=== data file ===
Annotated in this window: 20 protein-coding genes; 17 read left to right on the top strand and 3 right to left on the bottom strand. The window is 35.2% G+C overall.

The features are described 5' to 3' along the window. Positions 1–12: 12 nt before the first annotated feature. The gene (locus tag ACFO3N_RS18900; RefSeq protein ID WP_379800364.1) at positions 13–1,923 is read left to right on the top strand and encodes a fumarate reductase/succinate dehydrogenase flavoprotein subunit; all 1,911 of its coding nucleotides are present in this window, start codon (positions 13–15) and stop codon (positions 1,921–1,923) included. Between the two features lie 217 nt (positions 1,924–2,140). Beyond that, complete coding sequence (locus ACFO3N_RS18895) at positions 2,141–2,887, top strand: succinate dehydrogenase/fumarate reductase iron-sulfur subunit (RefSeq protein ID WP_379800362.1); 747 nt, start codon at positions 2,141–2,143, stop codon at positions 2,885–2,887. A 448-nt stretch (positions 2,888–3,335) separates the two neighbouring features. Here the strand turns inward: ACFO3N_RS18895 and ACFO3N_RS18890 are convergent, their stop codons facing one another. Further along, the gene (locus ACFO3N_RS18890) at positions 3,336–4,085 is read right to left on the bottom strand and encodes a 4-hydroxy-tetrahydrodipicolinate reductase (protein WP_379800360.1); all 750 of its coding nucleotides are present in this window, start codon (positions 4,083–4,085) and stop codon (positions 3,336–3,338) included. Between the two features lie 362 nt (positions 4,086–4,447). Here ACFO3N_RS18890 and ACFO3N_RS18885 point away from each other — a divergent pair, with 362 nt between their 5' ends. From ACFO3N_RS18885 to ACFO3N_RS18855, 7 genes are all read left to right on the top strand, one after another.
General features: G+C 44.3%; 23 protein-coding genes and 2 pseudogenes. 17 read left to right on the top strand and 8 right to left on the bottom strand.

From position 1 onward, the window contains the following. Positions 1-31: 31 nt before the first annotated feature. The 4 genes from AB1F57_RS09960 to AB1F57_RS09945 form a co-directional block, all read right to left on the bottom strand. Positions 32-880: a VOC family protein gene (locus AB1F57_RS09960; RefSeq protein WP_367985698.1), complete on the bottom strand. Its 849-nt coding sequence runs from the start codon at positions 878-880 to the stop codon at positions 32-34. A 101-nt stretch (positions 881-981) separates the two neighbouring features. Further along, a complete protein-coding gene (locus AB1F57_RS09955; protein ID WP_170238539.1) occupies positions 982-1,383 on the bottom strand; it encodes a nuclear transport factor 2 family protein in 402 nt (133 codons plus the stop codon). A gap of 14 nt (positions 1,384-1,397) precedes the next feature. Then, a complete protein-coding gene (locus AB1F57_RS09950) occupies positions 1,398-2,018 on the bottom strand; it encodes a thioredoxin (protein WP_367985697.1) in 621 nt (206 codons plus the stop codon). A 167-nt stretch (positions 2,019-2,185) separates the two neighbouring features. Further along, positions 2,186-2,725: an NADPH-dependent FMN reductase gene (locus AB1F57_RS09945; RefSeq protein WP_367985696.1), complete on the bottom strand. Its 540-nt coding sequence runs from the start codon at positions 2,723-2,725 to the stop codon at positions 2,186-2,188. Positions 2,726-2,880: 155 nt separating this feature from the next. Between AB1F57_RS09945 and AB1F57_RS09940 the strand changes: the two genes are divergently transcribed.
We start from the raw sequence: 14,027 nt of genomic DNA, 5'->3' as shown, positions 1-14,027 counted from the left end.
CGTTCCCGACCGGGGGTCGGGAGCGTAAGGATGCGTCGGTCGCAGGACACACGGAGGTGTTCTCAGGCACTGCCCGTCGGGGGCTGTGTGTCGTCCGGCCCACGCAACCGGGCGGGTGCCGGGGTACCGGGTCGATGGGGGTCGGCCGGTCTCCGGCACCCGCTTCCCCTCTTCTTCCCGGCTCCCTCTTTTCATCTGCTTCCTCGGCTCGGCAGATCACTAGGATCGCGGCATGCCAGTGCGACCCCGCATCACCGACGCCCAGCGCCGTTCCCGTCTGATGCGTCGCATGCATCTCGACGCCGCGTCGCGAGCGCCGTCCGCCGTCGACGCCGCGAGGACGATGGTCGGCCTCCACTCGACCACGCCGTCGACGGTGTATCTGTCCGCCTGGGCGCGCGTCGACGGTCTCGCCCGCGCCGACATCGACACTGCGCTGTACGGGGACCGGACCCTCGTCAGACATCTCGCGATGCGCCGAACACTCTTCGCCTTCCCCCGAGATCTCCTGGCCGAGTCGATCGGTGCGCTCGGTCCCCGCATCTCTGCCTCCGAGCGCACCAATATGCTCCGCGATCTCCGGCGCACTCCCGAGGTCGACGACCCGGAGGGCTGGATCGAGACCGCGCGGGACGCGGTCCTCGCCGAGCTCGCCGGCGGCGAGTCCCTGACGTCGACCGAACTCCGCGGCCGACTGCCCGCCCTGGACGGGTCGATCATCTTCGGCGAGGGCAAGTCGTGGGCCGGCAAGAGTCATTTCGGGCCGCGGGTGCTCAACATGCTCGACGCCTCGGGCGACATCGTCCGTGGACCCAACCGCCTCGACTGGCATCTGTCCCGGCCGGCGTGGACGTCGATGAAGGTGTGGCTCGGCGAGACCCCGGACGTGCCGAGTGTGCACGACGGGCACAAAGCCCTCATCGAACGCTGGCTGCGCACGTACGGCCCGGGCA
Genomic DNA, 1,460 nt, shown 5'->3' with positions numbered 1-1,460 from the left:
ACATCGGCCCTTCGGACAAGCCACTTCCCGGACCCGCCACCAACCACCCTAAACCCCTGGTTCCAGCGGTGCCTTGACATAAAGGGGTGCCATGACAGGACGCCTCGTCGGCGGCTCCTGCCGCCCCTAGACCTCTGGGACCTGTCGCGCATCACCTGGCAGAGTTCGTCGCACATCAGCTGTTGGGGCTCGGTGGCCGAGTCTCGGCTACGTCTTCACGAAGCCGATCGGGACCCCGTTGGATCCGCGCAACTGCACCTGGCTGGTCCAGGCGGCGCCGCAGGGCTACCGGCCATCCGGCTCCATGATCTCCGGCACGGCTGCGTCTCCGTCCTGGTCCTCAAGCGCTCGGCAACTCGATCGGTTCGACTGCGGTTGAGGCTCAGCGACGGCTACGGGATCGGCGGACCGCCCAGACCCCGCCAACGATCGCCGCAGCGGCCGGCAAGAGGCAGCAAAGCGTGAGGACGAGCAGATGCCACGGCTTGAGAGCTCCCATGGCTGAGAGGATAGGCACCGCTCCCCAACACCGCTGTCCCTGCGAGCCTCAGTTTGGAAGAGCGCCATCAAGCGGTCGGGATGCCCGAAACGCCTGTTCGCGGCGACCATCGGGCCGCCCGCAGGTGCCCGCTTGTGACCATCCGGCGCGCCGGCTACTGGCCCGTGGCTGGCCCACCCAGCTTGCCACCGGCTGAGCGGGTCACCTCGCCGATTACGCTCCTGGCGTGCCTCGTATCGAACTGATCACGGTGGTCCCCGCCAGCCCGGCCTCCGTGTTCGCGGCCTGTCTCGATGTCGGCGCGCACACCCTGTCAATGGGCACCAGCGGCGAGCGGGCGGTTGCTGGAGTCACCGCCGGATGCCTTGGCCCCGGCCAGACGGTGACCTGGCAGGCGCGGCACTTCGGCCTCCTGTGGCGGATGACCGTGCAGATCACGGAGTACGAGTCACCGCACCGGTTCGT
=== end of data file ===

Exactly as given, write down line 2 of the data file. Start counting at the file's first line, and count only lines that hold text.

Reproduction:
The features are described 5' to 3' along the window. Positions 1–12: 12 nt before the first annotated feature. The gene (locus tag ACFO3N_RS18900; RefSeq protein ID WP_379800364.1) at positions 13–1,923 is read left to right on the top strand and encodes a fumarate reductase/succinate dehydrogenase flavoprotein subunit; all 1,911 of its coding nucleotides are present in this window, start codon (positions 13–15) and stop codon (positions 1,921–1,923) included. Between the two features lie 217 nt (positions 1,924–2,140). Beyond that, complete coding sequence (locus ACFO3N_RS18895) at positions 2,141–2,887, top strand: succinate dehydrogenase/fumarate reductase iron-sulfur subunit (RefSeq protein ID WP_379800362.1); 747 nt, start codon at positions 2,141–2,143, stop codon at positions 2,885–2,887. A 448-nt stretch (positions 2,888–3,335) separates the two neighbouring features. Here the strand turns inward: ACFO3N_RS18895 and ACFO3N_RS18890 are convergent, their stop codons facing one another. Further along, the gene (locus ACFO3N_RS18890) at positions 3,336–4,085 is read right to left on the bottom strand and encodes a 4-hydroxy-tetrahydrodipicolinate reductase (protein WP_379800360.1); all 750 of its coding nucleotides are present in this window, start codon (positions 4,083–4,085) and stop codon (positions 3,336–3,338) included. Between the two features lie 362 nt (positions 4,086–4,447). Here ACFO3N_RS18890 and ACFO3N_RS18885 point away from each other — a divergent pair, with 362 nt between their 5' ends. From ACFO3N_RS18885 to ACFO3N_RS18855, 7 genes are all read left to right on the top strand, one after another.